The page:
“This is going to be interesting,” was my primary thought driving to Charlesland Athletics track this evening for the penultimate race of Sli Cualann’s “Fit4Life” race series. Five races where scheduled on the track over the mile distance graded by the expected times ranging from slower than 8:30 to the fastest group for those expecting 5:30 or faster.
The “PB” track
I ran my own personal mile best many years ago at 5:10 during a time trial I had setup for myself on the very same track. It was off the back of a very good spell of training reasonably specific to the mile. The last few weeks I spend re-establishing what I call my “serious training routine” and organising around my commitments in a way that will facilitate the right rhythm and the right levels of recovery.
While I run most days of any year, there is a difference between having every session 100% planned and focused and “just running”. My intent in tonight’s race was to establish a marker before undertaking any type of structured training.
As I arrived I noticed the evening had drawn a very small crowd and I shortened my warm-up to join the sub-5:30 group at 7:40pm instead of the 8:00pm race for 5:30-6:30 finishing times. I expected ahead of time to be in or around 5:30 at this stage. Normally I employ a very specific warm-up for the mile: the shorter a race you run the more of a warm-up you need. I use a method I discussed a number of years ago called “priming” which consists of mobility and jumps followed by 10 minute easy trot and then 2-3 minutes at 5k intensity followed by 3-4 very fast strides and a 5 minute total rest.
Unfortunately, jumping into the earlier race I had to settle for three easy laps but I can only blame my own planning – I should have left enough time to keep entry into either race open. Why would I pick the slower or faster one you may ask?
A different distance
Running a mile compares to running a marathon like the difference between doing several hundred “air squats” (squats without weight) and doing about 10 repetitions of deadlifts with very heavy weights. So the body needs to be sharper and you need to be ready to take the significant forces involved in the much higher speeds.
I wanted to avoid two things tonight: 1) getting too competitive and losing focus on good technique and 2) not having enough competition to keep a hard enough pace. In the end I lined up with just three more faces – all familiar: Dominic Horan, Dessie Shorten and AJ Cotter. I opted to go barefoot instead of in the Aqua Lites because the track is extremely soft and spongy in Charlesland and I knew shedding a few hundred grams from my feet would likely make me a bit faster and make the race a better test of current technical ability.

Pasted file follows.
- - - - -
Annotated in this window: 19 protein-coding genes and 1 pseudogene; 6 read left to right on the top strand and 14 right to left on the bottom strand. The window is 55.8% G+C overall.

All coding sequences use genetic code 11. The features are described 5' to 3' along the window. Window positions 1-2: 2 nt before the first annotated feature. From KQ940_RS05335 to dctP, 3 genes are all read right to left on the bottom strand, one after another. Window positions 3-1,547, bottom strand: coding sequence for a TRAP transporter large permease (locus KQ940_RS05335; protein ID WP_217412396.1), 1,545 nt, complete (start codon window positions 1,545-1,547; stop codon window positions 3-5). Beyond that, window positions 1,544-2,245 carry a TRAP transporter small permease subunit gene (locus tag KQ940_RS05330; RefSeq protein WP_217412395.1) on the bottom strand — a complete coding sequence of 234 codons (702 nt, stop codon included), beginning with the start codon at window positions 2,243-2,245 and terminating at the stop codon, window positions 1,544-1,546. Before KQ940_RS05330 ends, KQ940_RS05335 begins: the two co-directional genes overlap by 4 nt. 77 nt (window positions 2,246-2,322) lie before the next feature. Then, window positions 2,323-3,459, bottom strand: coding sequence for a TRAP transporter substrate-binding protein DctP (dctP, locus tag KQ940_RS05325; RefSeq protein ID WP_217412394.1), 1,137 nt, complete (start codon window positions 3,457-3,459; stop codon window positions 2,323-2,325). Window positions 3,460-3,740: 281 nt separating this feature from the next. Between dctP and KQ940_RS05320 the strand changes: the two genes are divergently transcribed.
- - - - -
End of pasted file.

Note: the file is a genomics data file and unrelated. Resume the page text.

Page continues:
We took off to the sound of a real gun and I slotted in for 100m behind Dominic and Dessie. On the first corner they established gaps that seemed to remain pretty static for most of the remaining race. The outstrait was tough every time with even the slight wind feeling heavy but the home-strait made up for it every time and I came across lap 1 in 83 seconds. I hit half-way in 2:43 (80 sec lap) and then ran 85 for the third lap before speeding up a bit to cruise home in 5:32 (84 second last lap). I noticed that I had no sprint power either at the start or the finish and I felt neither “strong” nor “weak”. As you’re meant to feel at the beginning of a schedule really!
After the race I was positively surprised to win a 15 euro voucher as the first senior man (meaning younger than 35 but not a junior!) with both Dessie and Dominic gracing the masters categories. I believe I may have been the only man in that category attending which was a pity as I would have enjoyed having a flailing field of aggressive competitors around me. On the plus side I could run glued to the inside line the whole way round. My Garmin watch proved that it is by no way perfect – recording 1.66 – a full 50m out for a 1610m distance (3% – within the 5% expected variation).
I was even more positively surprised by a vaulting bar on the track and I took the opportunity to do some split vaults after a 3.5km cooldown with Dessie, Dominic and AJ.
So what did I take away from the event:
- Technique was solid but lacked power and a bit of coordination
- I was gasping for air for 20 or 30 seconds after the race but then recovered quickly and was tempted to do a second heat!
- Never reached a point of muscular failure or complete breakdown of form
- Kept a very good pacing: 83-80-85-84.
Peter Coe and David Martin identified the ideal pacing strategy used in most world class miles as 49% of the time for the first half and 51% for the second. I managed to hit 49.1% and 50.9% (2:43 and 2:49) so glad to see I have not lost my “metronomic abilities” of pacing in these last 15 months of non-competitive training.
The VDOT score (equivalent oxygen consumption) was 53 compared to my PBs who are all in the 56-58 range currently and as good as most other miles except the one “great” performance in 2009.
This means I now have a much more precise understanding of my current training ability in faster workouts. Interestingly, the race performance today is pretty similar to all other race performances this year if you look at the VDOT. My average for the year is 52.75 and today’s race ranks as 53.01. So a lot of data from one small local race. As I said to Dominic – I often regret that I am not as well-suited for shorter distances as for longer – the mile is a great distance to race and it’s easily fitted into a Thursday night!